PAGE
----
I’m a clay tool junkie. Actually, I’m addicted to tools for all of my avocations, not just to clay tools. Between Dan and I, our collection of tools often threatens to push us out of the studio. It’s really hard to keep clay tools organized, especially the ones we use daily.
Recently, I saw a video of a Korean master potter at work. Next to his work surface, he had all his tools neatly stored in an expanded polystyrene foam noodle. Like a pool noodle. Then I saw an article by potter Sheryl Taylor of Arizona — and she talked of the same thing. So here’s my take, after building and trying a polystyrene noodle clay tool rack.
The pool noodles are easily purchased at any time of the year. Try the major toy stores or online stores like Amazon. Or you can by tubes made of the foam (brand name is likely going to be Styrofoam) at the hardware store. Those are almost always black or bright blue colored and are meant to insulate pipes.
Buy whatever pleases you or go out in the garage and dig up last year’s pool noodle. Sort out your clay tools and shine them up. You’re going to like this.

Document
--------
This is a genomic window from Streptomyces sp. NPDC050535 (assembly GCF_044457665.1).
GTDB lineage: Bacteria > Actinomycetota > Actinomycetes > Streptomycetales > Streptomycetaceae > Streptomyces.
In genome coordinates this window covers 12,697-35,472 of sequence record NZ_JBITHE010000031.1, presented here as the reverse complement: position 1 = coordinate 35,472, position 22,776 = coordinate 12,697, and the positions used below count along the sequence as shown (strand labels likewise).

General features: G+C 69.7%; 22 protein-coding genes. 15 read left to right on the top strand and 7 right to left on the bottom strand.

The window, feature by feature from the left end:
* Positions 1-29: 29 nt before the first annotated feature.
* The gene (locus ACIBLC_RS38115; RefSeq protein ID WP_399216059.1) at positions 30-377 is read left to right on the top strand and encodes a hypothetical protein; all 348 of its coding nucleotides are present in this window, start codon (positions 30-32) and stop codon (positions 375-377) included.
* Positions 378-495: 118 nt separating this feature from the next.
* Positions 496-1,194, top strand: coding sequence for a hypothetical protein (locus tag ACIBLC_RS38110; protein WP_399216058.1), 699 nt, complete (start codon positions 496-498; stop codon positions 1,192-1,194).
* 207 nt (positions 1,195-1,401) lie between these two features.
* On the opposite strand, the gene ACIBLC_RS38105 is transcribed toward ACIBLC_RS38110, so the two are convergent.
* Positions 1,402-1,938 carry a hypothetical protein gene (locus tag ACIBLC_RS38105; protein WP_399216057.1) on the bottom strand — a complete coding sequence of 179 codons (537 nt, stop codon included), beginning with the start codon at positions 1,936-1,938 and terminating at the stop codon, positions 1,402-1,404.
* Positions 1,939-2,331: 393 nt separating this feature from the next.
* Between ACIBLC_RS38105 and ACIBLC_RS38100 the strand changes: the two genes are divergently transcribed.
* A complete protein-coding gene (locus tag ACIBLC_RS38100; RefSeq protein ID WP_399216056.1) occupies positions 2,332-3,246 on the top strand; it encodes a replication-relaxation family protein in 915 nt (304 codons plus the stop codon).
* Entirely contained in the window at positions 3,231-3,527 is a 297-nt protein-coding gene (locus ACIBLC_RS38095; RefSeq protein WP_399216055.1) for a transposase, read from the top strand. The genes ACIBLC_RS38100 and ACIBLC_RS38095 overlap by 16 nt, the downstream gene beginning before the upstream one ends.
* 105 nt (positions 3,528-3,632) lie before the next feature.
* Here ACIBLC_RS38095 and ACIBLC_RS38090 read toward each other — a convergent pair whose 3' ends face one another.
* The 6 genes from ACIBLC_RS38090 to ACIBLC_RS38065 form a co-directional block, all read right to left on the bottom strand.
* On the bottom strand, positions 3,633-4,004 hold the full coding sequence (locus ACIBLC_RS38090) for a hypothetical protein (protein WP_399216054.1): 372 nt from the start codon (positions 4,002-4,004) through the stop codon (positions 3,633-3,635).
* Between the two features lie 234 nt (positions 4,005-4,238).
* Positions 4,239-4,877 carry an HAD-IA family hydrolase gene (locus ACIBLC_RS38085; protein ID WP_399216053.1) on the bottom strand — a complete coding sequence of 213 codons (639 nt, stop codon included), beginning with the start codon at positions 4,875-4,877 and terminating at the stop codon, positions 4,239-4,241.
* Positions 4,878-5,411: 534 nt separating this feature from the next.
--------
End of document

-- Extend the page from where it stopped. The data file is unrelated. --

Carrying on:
Steps to Do It Yourself Clay Tools Caddy
- With a large serrated knife or a serrated saw, cut the noodle long enough to fit well on the side of your workspace or next to your potters wheel.
- Lay the noodle down and cut slits every few inches and about half way through the noodle.
- Clamp the noodle’s end to your table or bench with inexpensive “C” clamps.
- Poke a few small holes all the way through for drainage. Use a Phillips screwdriver.
- Arrange your tools in the slits you’ve cut.
- Poke needle clay tools or craft knives right into the noodle. Guess what? You won’t get accidently poked or cut with those sharp clay tools anymore.
- Clean up? Once in a great while, take the tools out and hold the noodle under running water. But who cleans up their clay tools?
Sheryl said, in her post, “…clay tools don’t budge. And best of all, I can see all my tools. Now I don’t lose them in slurry water and I don’t have to search for them in the mud.”
This is a terrific DIY project, just the kind I like. The total investment, even if you go
deluxe, is under $5. Time from start to finish is maybe ten minutes. The noodle is durable and will last a long time. You can even color coordinate with your plastic ribs, right?
Hey? Have you got personal solutions to pottery problems? Talk to us in the comment section!
If you haven’t joined our subscribers all over the world, today is your day! For just $25 per year, you get full access to all of Handbuilders Monthly premium content. Up next? A Korean pottery odyssee that you could do yourself. Subscribe right now!